October 6, 2006, Newsletter Issue #33: How Parents Can Help Break the Distancing Cycle

Tip of the Week

If your teenager has been distancing themselves and the amount of time has lasted for a few weeks to a few months, there are some ways to try and help break your teenager out of their depression. These are suggestions to try to get your teenager to speak with you, not cure their depression.

1) When your teenager speaks to you, listen to their words and respond. The hardest thing for teenagers who are going through physical and emotional changes is to have no one to trust and be able to communicate with. Giving your teenager your full attention will show you love and support them.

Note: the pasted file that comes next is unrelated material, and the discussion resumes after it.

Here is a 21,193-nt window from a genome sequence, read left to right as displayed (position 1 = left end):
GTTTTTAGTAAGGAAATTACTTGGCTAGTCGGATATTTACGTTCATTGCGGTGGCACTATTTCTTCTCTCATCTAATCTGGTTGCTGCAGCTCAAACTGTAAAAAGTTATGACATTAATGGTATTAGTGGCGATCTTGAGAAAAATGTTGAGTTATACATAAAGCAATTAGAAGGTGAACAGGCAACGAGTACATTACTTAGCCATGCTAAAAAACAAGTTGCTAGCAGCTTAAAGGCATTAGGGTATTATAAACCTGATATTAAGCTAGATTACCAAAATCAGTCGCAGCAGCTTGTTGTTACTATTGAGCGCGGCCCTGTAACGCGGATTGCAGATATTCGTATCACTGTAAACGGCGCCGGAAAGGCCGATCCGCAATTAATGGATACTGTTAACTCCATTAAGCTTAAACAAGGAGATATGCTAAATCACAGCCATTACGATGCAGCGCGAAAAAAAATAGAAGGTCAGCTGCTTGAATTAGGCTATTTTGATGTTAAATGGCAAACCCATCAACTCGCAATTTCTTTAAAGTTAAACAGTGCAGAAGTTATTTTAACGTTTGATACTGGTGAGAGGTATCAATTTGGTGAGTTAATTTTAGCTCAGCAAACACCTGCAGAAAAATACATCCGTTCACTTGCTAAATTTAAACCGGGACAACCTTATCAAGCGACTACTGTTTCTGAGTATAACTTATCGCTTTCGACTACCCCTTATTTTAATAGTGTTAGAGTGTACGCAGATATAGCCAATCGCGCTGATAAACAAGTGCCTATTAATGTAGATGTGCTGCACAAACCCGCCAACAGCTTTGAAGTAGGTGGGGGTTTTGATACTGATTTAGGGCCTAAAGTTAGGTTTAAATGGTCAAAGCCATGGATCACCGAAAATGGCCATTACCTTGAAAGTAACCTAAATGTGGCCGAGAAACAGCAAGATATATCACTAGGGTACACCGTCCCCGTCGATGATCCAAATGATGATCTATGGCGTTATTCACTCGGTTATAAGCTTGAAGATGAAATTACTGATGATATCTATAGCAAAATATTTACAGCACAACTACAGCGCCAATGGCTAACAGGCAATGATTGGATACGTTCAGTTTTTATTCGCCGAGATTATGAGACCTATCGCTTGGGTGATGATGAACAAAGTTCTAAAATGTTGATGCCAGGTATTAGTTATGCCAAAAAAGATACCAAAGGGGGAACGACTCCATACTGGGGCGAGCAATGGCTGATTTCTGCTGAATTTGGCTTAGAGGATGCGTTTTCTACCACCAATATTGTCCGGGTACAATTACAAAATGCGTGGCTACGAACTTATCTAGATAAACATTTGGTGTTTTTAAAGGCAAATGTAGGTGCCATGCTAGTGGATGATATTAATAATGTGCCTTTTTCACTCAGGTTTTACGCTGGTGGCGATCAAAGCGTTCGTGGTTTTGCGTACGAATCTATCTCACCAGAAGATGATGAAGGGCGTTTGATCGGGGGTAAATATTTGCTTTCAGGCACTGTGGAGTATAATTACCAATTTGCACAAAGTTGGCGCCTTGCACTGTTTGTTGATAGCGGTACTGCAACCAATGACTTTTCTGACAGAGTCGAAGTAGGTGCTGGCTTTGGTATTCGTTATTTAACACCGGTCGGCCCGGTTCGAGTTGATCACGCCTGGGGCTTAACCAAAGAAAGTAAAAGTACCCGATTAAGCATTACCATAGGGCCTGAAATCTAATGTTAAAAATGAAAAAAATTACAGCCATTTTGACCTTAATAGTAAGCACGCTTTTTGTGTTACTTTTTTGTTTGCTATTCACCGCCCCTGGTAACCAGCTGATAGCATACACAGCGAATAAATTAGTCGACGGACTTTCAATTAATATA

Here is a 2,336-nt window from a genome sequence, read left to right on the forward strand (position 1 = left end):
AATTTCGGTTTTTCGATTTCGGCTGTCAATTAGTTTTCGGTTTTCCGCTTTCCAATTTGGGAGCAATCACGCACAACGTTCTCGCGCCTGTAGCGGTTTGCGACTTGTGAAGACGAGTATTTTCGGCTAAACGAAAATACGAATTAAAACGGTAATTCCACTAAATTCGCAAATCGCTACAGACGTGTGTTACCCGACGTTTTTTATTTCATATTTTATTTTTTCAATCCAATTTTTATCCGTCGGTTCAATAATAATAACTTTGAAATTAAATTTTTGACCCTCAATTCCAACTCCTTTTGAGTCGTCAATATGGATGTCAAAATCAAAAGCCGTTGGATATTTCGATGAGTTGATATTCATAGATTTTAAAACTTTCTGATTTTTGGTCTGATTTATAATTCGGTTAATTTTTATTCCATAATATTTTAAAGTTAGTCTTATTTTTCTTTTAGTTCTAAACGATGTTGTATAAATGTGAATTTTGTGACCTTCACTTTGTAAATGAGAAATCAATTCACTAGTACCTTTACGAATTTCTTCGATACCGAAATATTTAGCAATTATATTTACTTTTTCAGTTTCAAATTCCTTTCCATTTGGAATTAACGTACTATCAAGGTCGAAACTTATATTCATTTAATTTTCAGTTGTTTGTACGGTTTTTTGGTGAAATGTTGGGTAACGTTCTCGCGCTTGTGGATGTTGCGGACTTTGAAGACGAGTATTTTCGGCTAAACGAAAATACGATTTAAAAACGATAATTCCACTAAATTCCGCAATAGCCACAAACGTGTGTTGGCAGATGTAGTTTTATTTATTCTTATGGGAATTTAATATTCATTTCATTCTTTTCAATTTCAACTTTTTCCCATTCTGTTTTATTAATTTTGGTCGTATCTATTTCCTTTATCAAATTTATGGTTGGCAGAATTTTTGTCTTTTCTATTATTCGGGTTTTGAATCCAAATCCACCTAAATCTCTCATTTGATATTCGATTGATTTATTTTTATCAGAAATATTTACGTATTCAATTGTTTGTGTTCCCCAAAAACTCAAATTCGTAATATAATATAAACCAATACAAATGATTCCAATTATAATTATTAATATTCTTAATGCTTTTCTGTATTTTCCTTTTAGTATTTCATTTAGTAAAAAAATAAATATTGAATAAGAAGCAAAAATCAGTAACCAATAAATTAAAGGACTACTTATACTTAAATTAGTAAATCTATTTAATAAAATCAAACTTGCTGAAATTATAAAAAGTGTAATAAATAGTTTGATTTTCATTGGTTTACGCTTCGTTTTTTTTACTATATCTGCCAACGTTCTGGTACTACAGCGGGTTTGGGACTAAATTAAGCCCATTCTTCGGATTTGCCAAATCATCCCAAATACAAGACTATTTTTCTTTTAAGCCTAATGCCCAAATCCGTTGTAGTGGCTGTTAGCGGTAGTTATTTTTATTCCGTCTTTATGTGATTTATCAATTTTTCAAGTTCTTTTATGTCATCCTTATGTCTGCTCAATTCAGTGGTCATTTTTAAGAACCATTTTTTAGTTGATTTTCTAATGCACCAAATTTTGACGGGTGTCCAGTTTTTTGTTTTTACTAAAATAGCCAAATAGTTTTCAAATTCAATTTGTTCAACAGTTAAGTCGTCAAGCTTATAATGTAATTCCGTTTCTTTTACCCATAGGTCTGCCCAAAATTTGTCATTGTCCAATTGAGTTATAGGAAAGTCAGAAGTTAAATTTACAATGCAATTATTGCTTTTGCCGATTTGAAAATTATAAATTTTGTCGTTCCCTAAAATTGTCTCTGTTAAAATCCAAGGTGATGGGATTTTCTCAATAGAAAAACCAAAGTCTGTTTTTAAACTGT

2) Try listening to their music. Besides spending quality time with your teenager, it shows you are open and acceptable of their choices.

3) When your teenager approaches you with a problem, don't solve it for them. Allowing your teenager to speak their mind and share their feelings with you is a sign they need your support. Giving advice and opinions that were not asked for will turn your teenager off from future conversations.

4) If your teenager screams at you to leave them alone, a parent should realize this is a test. The depressed teenager needs support and by saying harsh words is their way of seeking answers from you.

If you suspect your teenager is depressed, always seek the professional help of a therapist. The suggestions above are to try and allow your teenager to open up and break the cycle of withdrawing themselves from you.

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